In addition to meeting championship-winning driver Christina Nielsen, center, the students of the Detroit International Academy of Young Women in Detroit were invited to tour the car paddock and ask questions of professional Grand Prix race teams Feb. 28.

In addition to meeting championship-winning driver Christina Nielsen, center, the students of the Detroit International Academy of Young Women in Detroit were invited to tour the car paddock and ask questions of professional Grand Prix race teams Feb. 28.

Photo by Donna Agusti


Detroit International Academy of Young Women students meet Grand Prix driver

By: Brendan Losinski | Advertiser Times | Published March 1, 2018

 Nielsen speaks to students about following their dreams.

Nielsen speaks to students about following their dreams.

Photo by Donna Agusti

 The students  — including eighth-grader Amerrie Shanks, sixth-grader Gianna Benson and sixth-grader Emerald Rashid — welcome Nielsen and other representatives of the Detroit Grand Prix.

The students — including eighth-grader Amerrie Shanks, sixth-grader Gianna Benson and sixth-grader Emerald Rashid — welcome Nielsen and other representatives of the Detroit Grand Prix.

Photo by Donna Agusti

DETROIT — Students at the Detroit International Academy of Young Women in Detroit got to meet an inspiring figure and got a pleasant surprise at a presentation Feb. 28.

The students met Christina Nielsen, a professional driver in the International Motor Sports Association who will be one of the competitors in the 2018 Chevrolet Detroit Grand Prix race on Belle Isle. In addition to a Q&A with Nielsen, the students got to check out a real Indycar up close and were surprised with an invitation into the vehicle paddocks prior to the race, where they will have a chance to meet the rest of Nielsen’s team.

“A few years ago, Comerica approached us and we had a great discussion about the Grand Prix and our students,” said middle school science teacher and robotics team mentor Cetaura Bell. “They brought the race car down, and the girls got to go to the Grand Prix, and it changed everything. … I’m so glad we’re continuing this partnership.”

Science class students, robotics team members and members of the Girls in Technology group in grades six through 12 took part in the event. The hope by both teachers and the event organizers was that the students would be inspired to explore career paths and interests they may never have experienced before.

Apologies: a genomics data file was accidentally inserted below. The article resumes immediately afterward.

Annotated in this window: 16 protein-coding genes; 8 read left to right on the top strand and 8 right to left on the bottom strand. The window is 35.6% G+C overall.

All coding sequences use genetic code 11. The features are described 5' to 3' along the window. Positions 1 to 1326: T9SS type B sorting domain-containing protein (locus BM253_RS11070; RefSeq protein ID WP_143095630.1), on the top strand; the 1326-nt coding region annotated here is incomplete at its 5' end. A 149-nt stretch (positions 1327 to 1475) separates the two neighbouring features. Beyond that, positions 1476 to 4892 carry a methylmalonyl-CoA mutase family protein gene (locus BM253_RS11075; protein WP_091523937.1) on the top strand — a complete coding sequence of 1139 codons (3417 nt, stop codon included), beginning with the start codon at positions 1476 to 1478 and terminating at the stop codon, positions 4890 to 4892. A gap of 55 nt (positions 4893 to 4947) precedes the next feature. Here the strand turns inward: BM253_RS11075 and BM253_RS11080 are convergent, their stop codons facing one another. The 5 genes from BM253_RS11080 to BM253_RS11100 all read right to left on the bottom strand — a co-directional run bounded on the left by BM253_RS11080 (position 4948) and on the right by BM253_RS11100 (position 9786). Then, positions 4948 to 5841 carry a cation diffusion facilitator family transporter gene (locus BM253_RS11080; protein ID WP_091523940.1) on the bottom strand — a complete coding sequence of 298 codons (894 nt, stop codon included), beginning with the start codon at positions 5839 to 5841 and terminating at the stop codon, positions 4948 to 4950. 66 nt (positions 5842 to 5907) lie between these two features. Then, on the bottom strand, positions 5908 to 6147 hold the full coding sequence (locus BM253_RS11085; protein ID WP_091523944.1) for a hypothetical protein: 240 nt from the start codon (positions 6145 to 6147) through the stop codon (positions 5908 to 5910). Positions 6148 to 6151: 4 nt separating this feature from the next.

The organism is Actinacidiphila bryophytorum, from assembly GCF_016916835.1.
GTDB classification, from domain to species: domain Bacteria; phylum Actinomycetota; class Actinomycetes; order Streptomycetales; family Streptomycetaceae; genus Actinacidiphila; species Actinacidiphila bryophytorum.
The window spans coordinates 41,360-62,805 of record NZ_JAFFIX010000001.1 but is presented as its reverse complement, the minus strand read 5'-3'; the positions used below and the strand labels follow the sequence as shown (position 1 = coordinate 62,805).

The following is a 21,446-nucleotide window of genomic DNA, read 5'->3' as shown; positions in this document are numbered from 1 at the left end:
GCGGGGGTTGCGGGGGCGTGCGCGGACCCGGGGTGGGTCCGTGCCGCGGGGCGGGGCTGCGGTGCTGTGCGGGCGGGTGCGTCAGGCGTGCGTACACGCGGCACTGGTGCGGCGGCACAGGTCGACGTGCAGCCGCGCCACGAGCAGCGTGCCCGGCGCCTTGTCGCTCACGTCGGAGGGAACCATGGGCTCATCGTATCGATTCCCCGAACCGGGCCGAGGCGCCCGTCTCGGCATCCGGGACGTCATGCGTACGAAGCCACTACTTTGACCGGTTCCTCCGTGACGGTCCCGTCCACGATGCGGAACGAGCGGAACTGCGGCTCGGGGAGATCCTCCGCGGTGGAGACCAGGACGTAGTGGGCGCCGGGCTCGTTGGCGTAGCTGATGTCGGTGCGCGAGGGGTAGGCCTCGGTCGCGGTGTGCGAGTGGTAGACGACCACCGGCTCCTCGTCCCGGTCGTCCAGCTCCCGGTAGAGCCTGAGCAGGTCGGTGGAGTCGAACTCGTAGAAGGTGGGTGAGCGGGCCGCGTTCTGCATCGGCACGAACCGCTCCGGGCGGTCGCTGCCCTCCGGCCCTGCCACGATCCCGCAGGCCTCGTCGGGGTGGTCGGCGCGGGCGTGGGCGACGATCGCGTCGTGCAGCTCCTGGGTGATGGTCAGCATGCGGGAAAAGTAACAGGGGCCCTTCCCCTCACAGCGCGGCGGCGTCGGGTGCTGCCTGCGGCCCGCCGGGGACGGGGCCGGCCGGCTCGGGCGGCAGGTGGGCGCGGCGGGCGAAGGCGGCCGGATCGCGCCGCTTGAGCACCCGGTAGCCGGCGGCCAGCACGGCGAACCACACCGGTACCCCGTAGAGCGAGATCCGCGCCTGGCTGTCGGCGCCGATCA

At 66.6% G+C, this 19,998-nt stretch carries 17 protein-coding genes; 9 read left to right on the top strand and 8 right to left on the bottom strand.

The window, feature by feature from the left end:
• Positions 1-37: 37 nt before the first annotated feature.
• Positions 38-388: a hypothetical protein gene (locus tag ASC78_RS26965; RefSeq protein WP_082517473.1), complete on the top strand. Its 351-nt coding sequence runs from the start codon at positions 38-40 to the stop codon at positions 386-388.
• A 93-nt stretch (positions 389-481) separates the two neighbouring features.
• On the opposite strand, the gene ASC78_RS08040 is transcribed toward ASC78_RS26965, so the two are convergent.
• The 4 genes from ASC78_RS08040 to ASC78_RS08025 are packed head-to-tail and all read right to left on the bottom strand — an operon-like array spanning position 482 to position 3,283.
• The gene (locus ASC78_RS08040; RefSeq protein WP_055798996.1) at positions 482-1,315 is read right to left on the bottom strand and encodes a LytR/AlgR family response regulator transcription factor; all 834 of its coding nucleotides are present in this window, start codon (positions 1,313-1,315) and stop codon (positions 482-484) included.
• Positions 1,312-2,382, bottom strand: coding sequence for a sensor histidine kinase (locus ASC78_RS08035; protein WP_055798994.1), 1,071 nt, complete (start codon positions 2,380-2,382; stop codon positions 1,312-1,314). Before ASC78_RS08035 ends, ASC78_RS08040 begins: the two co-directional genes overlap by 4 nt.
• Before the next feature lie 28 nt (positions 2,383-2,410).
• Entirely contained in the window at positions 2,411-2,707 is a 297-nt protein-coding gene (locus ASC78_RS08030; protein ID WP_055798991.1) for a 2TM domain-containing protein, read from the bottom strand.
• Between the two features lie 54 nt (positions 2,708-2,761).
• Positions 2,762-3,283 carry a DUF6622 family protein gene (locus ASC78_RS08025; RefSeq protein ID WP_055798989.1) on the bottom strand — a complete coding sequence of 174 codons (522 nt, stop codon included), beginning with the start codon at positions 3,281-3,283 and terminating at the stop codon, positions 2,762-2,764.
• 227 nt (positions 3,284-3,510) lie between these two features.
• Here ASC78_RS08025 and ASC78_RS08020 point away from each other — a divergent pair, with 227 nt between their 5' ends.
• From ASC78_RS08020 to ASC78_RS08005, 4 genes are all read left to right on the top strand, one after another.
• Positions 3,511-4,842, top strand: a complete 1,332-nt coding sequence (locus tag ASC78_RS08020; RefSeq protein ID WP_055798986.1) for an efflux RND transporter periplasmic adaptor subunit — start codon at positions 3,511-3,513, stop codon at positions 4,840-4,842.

“My hope is the students never feel like they’re put in a box,” said Bell. “We hope this opens them up to exploring new avenues as a driver or as a designer. I hope this means they know there’s a whole other world out there for them they may have never considered.”

The Grand Prix will take place Friday, June 1, through Sunday, June 3. June 1 is known as “Free Prix Day.” Sponsored by Comerica, admission to the festivities is free on that day.

Nielsen said she was glad to meet the students and hoped she was able to inspire them.

“I just got happy to see how excited they got,” she remarked. “They’re full of life, and everyone needs a helping hand, and I hope I was able to provide that for them.”

She continued, saying she is looking forward to showing the students around on Free Prix Day and hopes to show them how their classes have real-world applications that they may have never realized.

“You’ll get to see behind the scenes and meet the team,” Nielsen said to the students. “A lot of science, technology, engineering and math goes into racing, whether you’re an engineer, a mechanic or a driver. ... Things like algebra and calculus can determine a race when you’re calculating things like fuel rate, speed and planned stops.”

Nielsen shared how she grew up around racing, but became a professional driver not because her dad was one for 25 years, but because she had a passion for it. She credited her parents more for fostering that passion and encouraging her to follow her dream.

She went on to say that certain professions can still be daunting for many women because of the resistance they may face from others to enter into it, or the lack of women already doing it. She encouraged the female students to stand up for themselves and to never let anyone tell them there are jobs they can’t do because they’re women.

“I hope they understand that they need to be supportive of one another, but also that you need to make a difference in your own life,” said Nielsen. “The problem with role models is they can make mistakes, and you need to be able to depend on yourself, so when there’s a setback, you can get back up again without waiting for someone else to pull you back up.”

The students responded strongly to the message, and several walked away virtually in awe of the professional driver.

“It’s very inspiring because it was so interesting to meet and talk with Christina,” said senior and robotics team member Nuzhat Prova. “Before today, I didn’t even know there were women racing drivers. I’m going to the University of Michigan next year, and they have a really cool solar car team. I had doubts about joining because there weren’t very many women on the team, but meeting Christina inspired me to follow through and join.”

As for the race itself, Nielsen said she plans on not worrying about it and taking the preparation process one step at a time. She hopes people will come out and enjoy the weekend.

“I think it’s a great experience people can learn from,” said Nielsen. “It’s a great way to go outside and spend time with family and friends. You can get so much out of it.”